Mike Graff and Spoonfed Tribe at the Kessler Theatre
We sent our newest correspondent, Brandon Blair to check out Mike Graff and [lastfm link_type=”artist_info”]Spoonfed Tribe[/lastfm] on Friday at the Kessler Theatre… sounds like it was a hell of a show.
MIKE GRAFF AND THE [lastfm link_type=”artist_info”]SPOONFED TRIB[/lastfm]E AT THE KESSLER
The Kessler itself is somewhat of a local legend – in its almost 70 year history it has sold wartime ration cards, been owned by Nashville Songwriting Hall of Fame’s Gene Autry, served as a revival tabernacle, and weathered (barely) the 1957 Dallas tornado only to have its insides burned out in a fire. It even operated as a sweatshop at one time according to current owner Edwin Cabaniss.
The venue lay discarded for over 30 years before being purchased and revitalized, reopening in 2010. Now, 69 years after its construction, it’s an Art Deco masterpiece with cozy vibe and even boasts a showing room upstairs known as the Kessler X+.
Friday night was, for Mike Graff, Boogie Night. If his previous performances were darkly contemplative and ethereal in nature, this performance wore velvet pants and wielded dual glitter cannons. The duo (consisting of Graff and drummer Guyton Sanders) was tight, Sanders firing dance beats while Graff cranked traditional rock riffs out of an equally traditional Fender amplifier.
Graff’s performance did betray a slight uneasiness in vocal delivery; he later suggested that the songs were written as “sort of a joke”, but the liveliness of the material suggests it was made not for laughing, but for dancing. If anything was missing in their set, it was the crucial oomph that only a skilled bassist can bring. Graff says it’s in the works – perhaps the addition might peel some of the wallflowers off their seats and draw them onto the Kessler’s luxuriously spacious dance floor.
Mike Graff is famous in North Texas for his ability to carve soundscapes out of any room with a single guitar (Mike was the sole guitarist in influential Dallas post-industrial rock band Course of Empire, but you’d never guess by listening), and has worn many hats. In 2001, with CoE drummer Mike Jerome, he forged a beautifully textured ambient album, Atmospheres for Lovers and Sleepers under the moniker Halls of the Machine.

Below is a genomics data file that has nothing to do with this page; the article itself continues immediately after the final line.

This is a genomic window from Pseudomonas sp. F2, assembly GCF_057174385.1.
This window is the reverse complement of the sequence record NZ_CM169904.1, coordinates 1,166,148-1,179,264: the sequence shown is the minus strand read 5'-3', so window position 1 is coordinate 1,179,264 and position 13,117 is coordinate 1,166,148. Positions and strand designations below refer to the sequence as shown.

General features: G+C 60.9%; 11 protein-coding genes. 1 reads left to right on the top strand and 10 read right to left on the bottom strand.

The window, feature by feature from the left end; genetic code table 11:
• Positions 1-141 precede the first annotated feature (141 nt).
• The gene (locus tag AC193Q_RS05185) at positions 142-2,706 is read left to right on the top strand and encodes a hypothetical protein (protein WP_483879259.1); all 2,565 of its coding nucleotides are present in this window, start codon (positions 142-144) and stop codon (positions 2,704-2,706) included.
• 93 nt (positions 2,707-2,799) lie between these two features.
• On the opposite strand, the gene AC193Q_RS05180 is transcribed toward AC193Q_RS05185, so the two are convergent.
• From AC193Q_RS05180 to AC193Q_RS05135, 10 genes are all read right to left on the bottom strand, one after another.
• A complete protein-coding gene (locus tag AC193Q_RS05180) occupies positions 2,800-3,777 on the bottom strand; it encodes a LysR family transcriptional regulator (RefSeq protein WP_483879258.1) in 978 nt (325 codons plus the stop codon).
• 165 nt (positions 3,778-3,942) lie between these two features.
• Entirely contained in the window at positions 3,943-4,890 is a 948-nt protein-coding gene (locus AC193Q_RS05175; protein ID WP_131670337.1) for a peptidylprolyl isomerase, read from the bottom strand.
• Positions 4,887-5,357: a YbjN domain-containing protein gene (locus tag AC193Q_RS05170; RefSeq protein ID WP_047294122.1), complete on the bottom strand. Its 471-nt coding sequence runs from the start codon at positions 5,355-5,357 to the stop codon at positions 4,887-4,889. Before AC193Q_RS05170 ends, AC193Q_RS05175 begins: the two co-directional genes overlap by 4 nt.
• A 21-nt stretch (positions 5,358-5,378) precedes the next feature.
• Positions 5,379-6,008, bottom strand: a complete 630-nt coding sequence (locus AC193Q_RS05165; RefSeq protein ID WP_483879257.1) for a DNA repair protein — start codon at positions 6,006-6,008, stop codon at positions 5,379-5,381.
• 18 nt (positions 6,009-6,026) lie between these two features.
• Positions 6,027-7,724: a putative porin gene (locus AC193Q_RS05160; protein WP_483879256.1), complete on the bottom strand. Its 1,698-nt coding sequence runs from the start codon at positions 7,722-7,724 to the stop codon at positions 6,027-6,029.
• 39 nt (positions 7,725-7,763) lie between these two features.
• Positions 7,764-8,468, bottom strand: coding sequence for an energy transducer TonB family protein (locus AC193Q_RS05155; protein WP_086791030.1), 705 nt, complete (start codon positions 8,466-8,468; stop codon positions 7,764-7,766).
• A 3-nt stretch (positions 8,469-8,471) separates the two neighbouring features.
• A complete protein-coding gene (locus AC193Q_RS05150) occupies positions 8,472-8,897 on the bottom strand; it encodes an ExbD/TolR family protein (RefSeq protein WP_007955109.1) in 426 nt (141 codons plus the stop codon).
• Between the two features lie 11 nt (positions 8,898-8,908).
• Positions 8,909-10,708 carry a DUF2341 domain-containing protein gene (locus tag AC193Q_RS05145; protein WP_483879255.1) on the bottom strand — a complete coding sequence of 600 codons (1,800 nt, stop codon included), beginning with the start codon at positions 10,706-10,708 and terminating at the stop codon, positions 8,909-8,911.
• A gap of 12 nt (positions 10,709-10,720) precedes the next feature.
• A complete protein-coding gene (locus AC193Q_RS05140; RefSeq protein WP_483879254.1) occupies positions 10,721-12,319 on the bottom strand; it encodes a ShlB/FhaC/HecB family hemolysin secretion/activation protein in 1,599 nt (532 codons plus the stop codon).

Recently he has performed amalgamations of a few CoE and HotM favorites, weaving pieces of songs into one another and peppering them with more recent compositions. Tonight’s offering was a side of him many haven’t yet seen, but one that should continue to entertain his fans as it develops, especially if he breaks out the sequins.
The Spoonfed Tribe, a notoriously hard-to-define Dallas rock act, drew a line in the sand with their very first song. A thunderously percussive affair, the song provided some explanation to the band name: tribal drums cannoned phrases back and forth between the musicians, at times playing in unison, at times accenting one another as in-the-know fans danced exuberantly.
The tribe deals rhythm in a big way, but their set list broadened so quickly that it was characteristically difficult to get a bead on it. This, as it turns out, was refreshing. They tread the highways of jazz, blues, and hard rock, while meandering in some of the more obscure areas in between, making use of flutes, synths, and other interesting additions, all with hypnotic precision.
The aural experience coupled with some terrific lighting to create a highly engaging experience, and The Spoonfed Tribe draws a wide range of fans because, quite simply, they play a wide range of music. Their longevity speaks in the tightness of their playing, and their passion translates well to the onlookers, the most conservative of whom couldn’t help but tap a toe or booted foot.
While the turnout wasn’t as robust as I’ve seen it in the past the staff were gracious, the food and drink were welcome (vegetarians will find Kessler’s Davis St. tacos w/ seasonal veggies top notch fare), and the entertainment was delivered dutifully. A good night, and one I would heartily recommend to anyone who wants to see just how far Oak Cliff has come in the last ten years.